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2006/09/30

More Than a Donation: A Visit to Honduras

Honduras has been maintaining friendly relations with Taiwan, so GMISS has been providing Honduras with medical resources since its inception in 2005. To make sure the donated items achieve their maximum efficiency, GMISS sent two engineers Ming-Jhi Tzeng and Yuh-Ming Wu(Senior Engineers, Dept. of Biomedical Engineering, NTU Hospital) to Honduras for a follow-up investigation.

The 126-year-old San Filip Hospital, which received these medical resources from Taiwan, is the oldest and the second largest hospital of the capital of Honduras, Tegucigalpa. According to Hospital president, San Filip currently has 409 clinical beds, and the medical items it has received from GMISS are an electroencephalograph, bronchoscopes, mercury thermometers, cast saw, diagnostic tables, patient beds, resuscitation carts, surgical masks, viewboxes, dental X-ray system, oxygen concentrators, infant incubators, a phototherapy unit and so on.

The two engineers inspected the items for any damage that might have been caused during the shipping process, and they found that all items were generally in good condition except the leaning of the mainframe (main engine) of an incubator due to surface collision. They repaired the incubator, tested its functions and then sent it back to the delivery room. The other "trouble-free"items were distributed to the units where they are most needed. Among the items, the electroencephalogram (EKG) was distributed to the pediatric department as San Filip pediatricians consider it to be a practical instrument for diagnosing epilepsy. Being a sophisticated instrument, the EKG had to be unpacked, assembled and tested on the spot by the two engineers before being handed over to the pediatric department. They also showed San Filip engineer Mr. Raphael Lanza how to adjust the instrument.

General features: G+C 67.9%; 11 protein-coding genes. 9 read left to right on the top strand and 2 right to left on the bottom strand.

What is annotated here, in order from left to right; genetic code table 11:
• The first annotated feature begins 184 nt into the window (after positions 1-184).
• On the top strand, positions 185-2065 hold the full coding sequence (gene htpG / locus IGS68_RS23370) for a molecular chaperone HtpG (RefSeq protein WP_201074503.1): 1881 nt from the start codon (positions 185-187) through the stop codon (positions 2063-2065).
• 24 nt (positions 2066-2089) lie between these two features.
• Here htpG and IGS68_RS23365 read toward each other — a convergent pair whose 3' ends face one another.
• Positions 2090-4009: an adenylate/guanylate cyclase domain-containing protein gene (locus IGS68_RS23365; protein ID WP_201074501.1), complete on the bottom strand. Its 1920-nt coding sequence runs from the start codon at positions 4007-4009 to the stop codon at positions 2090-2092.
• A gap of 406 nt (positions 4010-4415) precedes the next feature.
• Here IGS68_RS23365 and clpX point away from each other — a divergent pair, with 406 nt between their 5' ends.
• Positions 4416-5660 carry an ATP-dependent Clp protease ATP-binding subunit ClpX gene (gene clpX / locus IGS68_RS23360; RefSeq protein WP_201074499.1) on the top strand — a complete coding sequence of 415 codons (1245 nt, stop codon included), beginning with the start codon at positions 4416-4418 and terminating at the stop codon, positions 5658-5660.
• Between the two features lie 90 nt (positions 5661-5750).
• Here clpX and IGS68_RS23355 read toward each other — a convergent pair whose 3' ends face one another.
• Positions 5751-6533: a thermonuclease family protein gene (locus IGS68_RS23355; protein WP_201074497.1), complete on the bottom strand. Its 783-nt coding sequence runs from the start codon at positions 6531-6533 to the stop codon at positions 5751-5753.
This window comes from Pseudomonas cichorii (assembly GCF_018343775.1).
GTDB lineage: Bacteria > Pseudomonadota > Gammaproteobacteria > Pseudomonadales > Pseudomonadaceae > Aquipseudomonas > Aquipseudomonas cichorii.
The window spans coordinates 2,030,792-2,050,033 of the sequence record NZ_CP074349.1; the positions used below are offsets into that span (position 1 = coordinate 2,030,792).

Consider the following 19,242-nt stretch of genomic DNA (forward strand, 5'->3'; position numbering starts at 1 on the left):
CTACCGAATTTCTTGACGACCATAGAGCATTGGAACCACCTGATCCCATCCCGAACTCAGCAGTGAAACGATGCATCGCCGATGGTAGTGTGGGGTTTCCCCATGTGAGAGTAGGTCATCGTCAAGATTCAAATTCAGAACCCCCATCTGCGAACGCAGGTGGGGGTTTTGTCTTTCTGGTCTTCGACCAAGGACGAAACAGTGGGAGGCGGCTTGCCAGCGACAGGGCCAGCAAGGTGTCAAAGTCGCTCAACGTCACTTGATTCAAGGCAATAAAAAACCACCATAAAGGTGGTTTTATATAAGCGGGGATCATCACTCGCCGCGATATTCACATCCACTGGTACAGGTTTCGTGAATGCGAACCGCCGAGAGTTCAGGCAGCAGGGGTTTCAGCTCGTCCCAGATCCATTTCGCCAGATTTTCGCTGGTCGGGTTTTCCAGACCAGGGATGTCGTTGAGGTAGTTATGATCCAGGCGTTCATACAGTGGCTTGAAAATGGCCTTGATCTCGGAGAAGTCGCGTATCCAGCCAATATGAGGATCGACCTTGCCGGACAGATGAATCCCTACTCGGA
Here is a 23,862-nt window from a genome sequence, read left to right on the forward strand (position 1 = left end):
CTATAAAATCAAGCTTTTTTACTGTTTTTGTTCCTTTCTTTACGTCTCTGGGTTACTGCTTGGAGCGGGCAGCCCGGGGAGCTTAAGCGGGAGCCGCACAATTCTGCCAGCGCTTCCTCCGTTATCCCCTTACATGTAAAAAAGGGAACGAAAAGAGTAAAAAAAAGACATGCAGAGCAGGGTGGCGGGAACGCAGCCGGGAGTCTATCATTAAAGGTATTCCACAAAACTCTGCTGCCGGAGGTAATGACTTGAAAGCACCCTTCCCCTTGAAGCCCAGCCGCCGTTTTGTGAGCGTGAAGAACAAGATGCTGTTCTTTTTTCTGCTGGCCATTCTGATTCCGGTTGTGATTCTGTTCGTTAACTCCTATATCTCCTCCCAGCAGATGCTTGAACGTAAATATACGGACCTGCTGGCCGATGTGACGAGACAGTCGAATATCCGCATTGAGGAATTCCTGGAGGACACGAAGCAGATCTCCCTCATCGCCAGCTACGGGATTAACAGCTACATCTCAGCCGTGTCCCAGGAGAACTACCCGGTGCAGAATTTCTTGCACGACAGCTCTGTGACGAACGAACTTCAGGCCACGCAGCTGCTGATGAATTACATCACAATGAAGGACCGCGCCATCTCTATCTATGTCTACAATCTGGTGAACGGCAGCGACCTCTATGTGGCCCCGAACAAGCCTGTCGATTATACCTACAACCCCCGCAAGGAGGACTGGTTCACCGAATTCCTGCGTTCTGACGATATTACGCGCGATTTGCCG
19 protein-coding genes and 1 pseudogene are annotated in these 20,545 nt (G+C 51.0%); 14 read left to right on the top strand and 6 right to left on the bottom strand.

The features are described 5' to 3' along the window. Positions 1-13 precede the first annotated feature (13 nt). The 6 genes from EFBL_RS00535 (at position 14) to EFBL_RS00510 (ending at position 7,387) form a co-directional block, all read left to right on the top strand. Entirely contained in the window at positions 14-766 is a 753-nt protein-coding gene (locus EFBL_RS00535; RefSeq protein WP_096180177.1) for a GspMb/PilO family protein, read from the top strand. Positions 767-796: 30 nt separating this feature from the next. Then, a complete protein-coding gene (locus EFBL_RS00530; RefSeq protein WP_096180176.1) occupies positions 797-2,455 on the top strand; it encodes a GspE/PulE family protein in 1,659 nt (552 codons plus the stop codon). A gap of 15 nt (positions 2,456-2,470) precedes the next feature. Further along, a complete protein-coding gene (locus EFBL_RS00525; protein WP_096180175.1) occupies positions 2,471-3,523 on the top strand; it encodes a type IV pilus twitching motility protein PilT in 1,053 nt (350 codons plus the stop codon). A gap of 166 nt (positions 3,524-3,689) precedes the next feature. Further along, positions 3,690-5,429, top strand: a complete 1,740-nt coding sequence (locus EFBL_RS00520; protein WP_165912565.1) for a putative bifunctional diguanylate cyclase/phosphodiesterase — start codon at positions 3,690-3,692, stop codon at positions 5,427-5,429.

Moreover, local physiologists encountered operation problems after receiving the tractor. After much discussion we found that there was a difference between the pressure units used in Taiwan and in Honduras. The Japan-made tractor was designed using the metric system, while locally made medical equipment were designed using the imperial system. Accordingly, local physiologists had to convert the pressure units to the metric system before operating the machine. To GMISS, it was a valuable experience.

San Filip engineer Mr. Raphael Lanza was involved in the entire process. While learning the adjustment of EKG, he especially required his technician to be present, pointing out the details to which the technician should attend and giving him the adjustment tool carried by our engineers --- so as to build up the self-maintenance capabilities.

According to local medical officials, birth rates are high in Honduras. However, there is a relatively meager supply of equipment for newborns, such as baby carriages (strollers), incubators, and Bilirubin Reduction Light. With birth rates in Taiwan continuing to decline and many hospitals downsizing their obstetrics and gynecology departments, more and more equipment for newborns are left unused. They become great sources of a medical collection that could be used for foreign donations.

Here are special thanks to the Embassy (of the Republic of China Tegucigalpa, Republic of Honduras) and Secretary Clara Yang, who accompanied us throughout the trip, for their full assistance. This trip would not have been so successful without their help.



GMISS work team with the pediatrician and the engineers at the San Filip hospital standing in front of the electroencephalograph set up by the work team.

GMISS engineer Wu with the pediatrician in the surgeries at the San Filip hospital having a discussion about their medical equipment

GMISS engineer Wu and Secretary Clara Yang with the hospital president and vice- president at the San Filip hospital

 
衛生福利部 Ministry of Health and Welfare, Taiwan ROC

台灣大學 醫學工程學研究所

Institute of Biomedical Engineering
National Taiwan University